Several puzzles in the game require the players to take on distinct, intertwined roles. We called these asymmetric chambers 'Trust Puzzles,' because one player is often placing their life in the hands of the other. When one player accidentally kills the other it almost always ends in laughter. So much laughter, that we sometimes had to question if it really was a legitimate accident. These puzzles also require players to stay in constant communication, which naturally leads to some great moments of cooperative bonding. While some teams found these stressful, for many partners, these puzzles were their favorite type. But everyone agreed that they added needed variety and a nice change of pace. And by swapping roles, each player can get an entirely different experience within the exact same puzzle.
— Eric Tams

Cubes V. Spheres

Weighted spheres first appeared in one of Portal 1's advanced chambers. For Portal 2, we accidently made them bouncy and it was too much fun chasing them to change it. In co-op, we wanted players to use teamwork to catch an object, and while a cube might have landed safely, a sphere will bounce and roll out of bounds. So, in this chamber we drop a bunch of spheres as a fun visual reward, and we wanted to trick players into saying 'balls' over the microphone.
— Matthew Scott

New Chell

We thought of making a whole new character for Portal 2, but we didn't want to lose the relationship between GLaDOS and Chell that began in Portal 1. Once we decided to stay with Chell, we wanted to improve her look: updating her leg springs and jumpsuit to have a more functional design. At the same time, we didn't want players to not recognize her, so we kept a lot of the iconic elements like the color orange. She has folded down her jumpsuit to show she has essentially rolled up her sleeves and shed some of the Aperture label...she is awake again to test, but stronger and more determined than ever.
— Realm Lovejoy

Project Lil

Project Lil is our codename for an internal push to make our comments more accessible to the whole Valve community. It was pointed out to us in mail from a fan that in some of our previous commentary, the designers referred unfailingly to the gamer as a 'he.' Although in natural speech, most of us normally tend to say "they" and "their" rather than "he" and "his," some stuffy overactive minion of the grammar police went through and revised all those usages to make them conform to an oppressive gender-biased rule. However, research shows that "they" and "their" is a perfectly acceptable and even older form, and we are happy to fall back on it and let people talk the way they normally talk, and screw the so-called rules that alienate our fans. Thanks, Lil.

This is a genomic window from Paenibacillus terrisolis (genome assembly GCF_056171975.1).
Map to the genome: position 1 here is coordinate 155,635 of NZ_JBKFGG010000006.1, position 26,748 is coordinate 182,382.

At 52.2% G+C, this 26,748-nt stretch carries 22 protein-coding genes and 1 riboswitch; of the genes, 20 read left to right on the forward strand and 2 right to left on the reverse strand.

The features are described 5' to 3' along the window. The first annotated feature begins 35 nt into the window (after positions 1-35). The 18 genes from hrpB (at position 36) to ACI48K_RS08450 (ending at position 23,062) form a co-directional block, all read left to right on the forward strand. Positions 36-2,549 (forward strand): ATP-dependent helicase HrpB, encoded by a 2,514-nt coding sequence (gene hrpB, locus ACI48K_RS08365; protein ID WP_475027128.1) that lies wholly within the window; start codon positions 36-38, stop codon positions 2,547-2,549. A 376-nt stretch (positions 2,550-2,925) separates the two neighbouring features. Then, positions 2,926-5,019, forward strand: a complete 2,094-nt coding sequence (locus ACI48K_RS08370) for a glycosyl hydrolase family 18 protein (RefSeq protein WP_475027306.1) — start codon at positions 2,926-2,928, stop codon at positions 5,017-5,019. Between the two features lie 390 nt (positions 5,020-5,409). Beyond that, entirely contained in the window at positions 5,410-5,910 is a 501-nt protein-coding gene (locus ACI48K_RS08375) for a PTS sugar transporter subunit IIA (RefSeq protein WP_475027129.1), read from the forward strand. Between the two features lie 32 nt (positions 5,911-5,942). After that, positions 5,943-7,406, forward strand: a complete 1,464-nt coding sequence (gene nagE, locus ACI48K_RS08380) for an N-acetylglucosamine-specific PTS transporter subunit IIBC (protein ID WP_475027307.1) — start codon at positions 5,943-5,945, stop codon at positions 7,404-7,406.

— Marc Laidlaw

Voicing the Bots

It took a while for us to dial in the right approach for the co-op bot vocalizations. Initially we recorded some in-house vocal performances and processed them heavily with the resulting sounds being very robotic. However, as the animations being created for the bots were so broad and expressive, we soon realized we were going to need to try a different sonic approach. After a few more in-house experiments, we brought in Dee Bradley Baker, who we had worked with to create the voices for some of Left 4 Dead’s Special Infected. We worked with Dee to come up with two distinct vocal and character approaches for the bots and recorded a range of responses for each. Afterward, two of our sound designers each took on one of the voices and came up with a unique sound-processing approach to create a distinct sonic personality for each bot, that still allowed the energy and expression of Dee’s performances to shine through. In the following samples you can hear what they sounded like in Dee’s original performance, and the result after the sound designers got through with them.
— Bill Van Buren

Wheatley Attacks

Wheatley used to have different kinds of attacks, other than lobbing bombs. At one point, we tried attaching several turrets to him that he could point at you. This proved too punishing, however, and they were removed. We also tried crusher panels that Wheatley could try to smash you with. This, once again, proved too punishing since players were focused on what Wheatley was doing and would often get hit by a crusher they weren't looking at.
— Kutta Srinivasan

Wheatley's As Level Designer

Wheatley's first test was really fun to make because we wanted it to feel like he was a first-time level designer. We see a lot of maps where people try using different textures or lights to write words or put their names on the walls.
— Aaron Barber


Our initial idea for this version of Wheatley was to replace GLaDOS's eye with Wheatley's, but it wasn't a big enough change to see the difference. Instead we put Wheatley onto GLaDOS's rig, and gave him a puffed out look, like he's trying to make himself look big, using wall tiles.
— Michael Marcus

See also